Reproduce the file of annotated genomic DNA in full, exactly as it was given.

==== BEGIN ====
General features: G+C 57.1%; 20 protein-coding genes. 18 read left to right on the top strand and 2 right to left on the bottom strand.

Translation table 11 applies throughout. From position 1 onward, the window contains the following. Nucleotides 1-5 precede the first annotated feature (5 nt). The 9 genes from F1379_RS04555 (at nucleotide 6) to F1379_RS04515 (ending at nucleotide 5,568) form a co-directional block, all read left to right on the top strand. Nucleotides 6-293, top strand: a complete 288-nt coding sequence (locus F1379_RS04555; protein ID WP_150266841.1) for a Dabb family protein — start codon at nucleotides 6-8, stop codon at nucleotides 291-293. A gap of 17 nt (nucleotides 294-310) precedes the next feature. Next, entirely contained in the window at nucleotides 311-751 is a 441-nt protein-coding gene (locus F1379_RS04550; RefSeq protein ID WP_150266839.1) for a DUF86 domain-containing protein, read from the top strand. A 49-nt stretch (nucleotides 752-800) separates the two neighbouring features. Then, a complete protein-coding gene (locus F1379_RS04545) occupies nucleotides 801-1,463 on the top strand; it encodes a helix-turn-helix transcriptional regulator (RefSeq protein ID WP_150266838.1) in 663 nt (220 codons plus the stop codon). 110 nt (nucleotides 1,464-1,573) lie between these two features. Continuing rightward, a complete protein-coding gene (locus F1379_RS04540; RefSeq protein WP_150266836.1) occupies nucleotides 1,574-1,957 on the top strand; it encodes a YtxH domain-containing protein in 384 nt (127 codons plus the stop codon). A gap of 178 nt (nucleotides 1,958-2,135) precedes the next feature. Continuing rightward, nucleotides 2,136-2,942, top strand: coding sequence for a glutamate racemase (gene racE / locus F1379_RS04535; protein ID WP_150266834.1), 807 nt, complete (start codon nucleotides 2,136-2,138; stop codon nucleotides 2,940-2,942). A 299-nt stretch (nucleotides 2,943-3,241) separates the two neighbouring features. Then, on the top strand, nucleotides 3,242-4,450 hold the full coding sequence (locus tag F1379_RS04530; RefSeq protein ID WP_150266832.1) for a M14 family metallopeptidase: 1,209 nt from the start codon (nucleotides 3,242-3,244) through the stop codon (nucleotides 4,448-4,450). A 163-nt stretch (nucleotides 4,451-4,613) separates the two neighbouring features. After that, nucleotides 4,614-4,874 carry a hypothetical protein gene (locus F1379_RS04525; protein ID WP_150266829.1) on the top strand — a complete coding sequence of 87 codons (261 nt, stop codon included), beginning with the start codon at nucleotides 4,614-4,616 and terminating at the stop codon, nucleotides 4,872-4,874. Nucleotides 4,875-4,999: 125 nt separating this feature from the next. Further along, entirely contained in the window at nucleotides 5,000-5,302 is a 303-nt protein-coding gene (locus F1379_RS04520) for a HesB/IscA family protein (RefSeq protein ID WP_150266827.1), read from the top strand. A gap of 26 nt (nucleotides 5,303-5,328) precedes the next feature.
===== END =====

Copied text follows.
General features: G+C 57.1%; 20 protein-coding genes. 18 read left to right on the top strand and 2 right to left on the bottom strand.

Translation table 11 applies throughout. From position 1 onward, the window contains the following. Nucleotides 1-5 precede the first annotated feature (5 nt). The 9 genes from F1379_RS04555 (at nucleotide 6) to F1379_RS04515 (ending at nucleotide 5,568) form a co-directional block, all read left to right on the top strand. Nucleotides 6-293, top strand: a complete 288-nt coding sequence (locus F1379_RS04555; protein ID WP_150266841.1) for a Dabb family protein — start codon at nucleotides 6-8, stop codon at nucleotides 291-293. A gap of 17 nt (nucleotides 294-310) precedes the next feature. Next, entirely contained in the window at nucleotides 311-751 is a 441-nt protein-coding gene (locus F1379_RS04550; RefSeq protein ID WP_150266839.1) for a DUF86 domain-containing protein, read from the top strand. A 49-nt stretch (nucleotides 752-800) separates the two neighbouring features. Then, a complete protein-coding gene (locus F1379_RS04545) occupies nucleotides 801-1,463 on the top strand; it encodes a helix-turn-helix transcriptional regulator (RefSeq protein ID WP_150266838.1) in 663 nt (220 codons plus the stop codon). 110 nt (nucleotides 1,464-1,573) lie between these two features. Continuing rightward, a complete protein-coding gene (locus F1379_RS04540; RefSeq protein WP_150266836.1) occupies nucleotides 1,574-1,957 on the top strand; it encodes a YtxH domain-containing protein in 384 nt (127 codons plus the stop codon). A gap of 178 nt (nucleotides 1,958-2,135) precedes the next feature. Continuing rightward, nucleotides 2,136-2,942, top strand: coding sequence for a glutamate racemase (gene racE / locus F1379_RS04535; protein ID WP_150266834.1), 807 nt, complete (start codon nucleotides 2,136-2,138; stop codon nucleotides 2,940-2,942). A 299-nt stretch (nucleotides 2,943-3,241) separates the two neighbouring features. Then, on the top strand, nucleotides 3,242-4,450 hold the full coding sequence (locus tag F1379_RS04530; RefSeq protein ID WP_150266832.1) for a M14 family metallopeptidase: 1,209 nt from the start codon (nucleotides 3,242-3,244) through the stop codon (nucleotides 4,448-4,450). A 163-nt stretch (nucleotides 4,451-4,613) separates the two neighbouring features. After that, nucleotides 4,614-4,874 carry a hypothetical protein gene (locus F1379_RS04525; protein ID WP_150266829.1) on the top strand — a complete coding sequence of 87 codons (261 nt, stop codon included), beginning with the start codon at nucleotides 4,614-4,616 and terminating at the stop codon, nucleotides 4,872-4,874. Nucleotides 4,875-4,999: 125 nt separating this feature from the next. Further along, entirely contained in the window at nucleotides 5,000-5,302 is a 303-nt protein-coding gene (locus F1379_RS04520) for a HesB/IscA family protein (RefSeq protein ID WP_150266827.1), read from the top strand. A gap of 26 nt (nucleotides 5,303-5,328) precedes the next feature.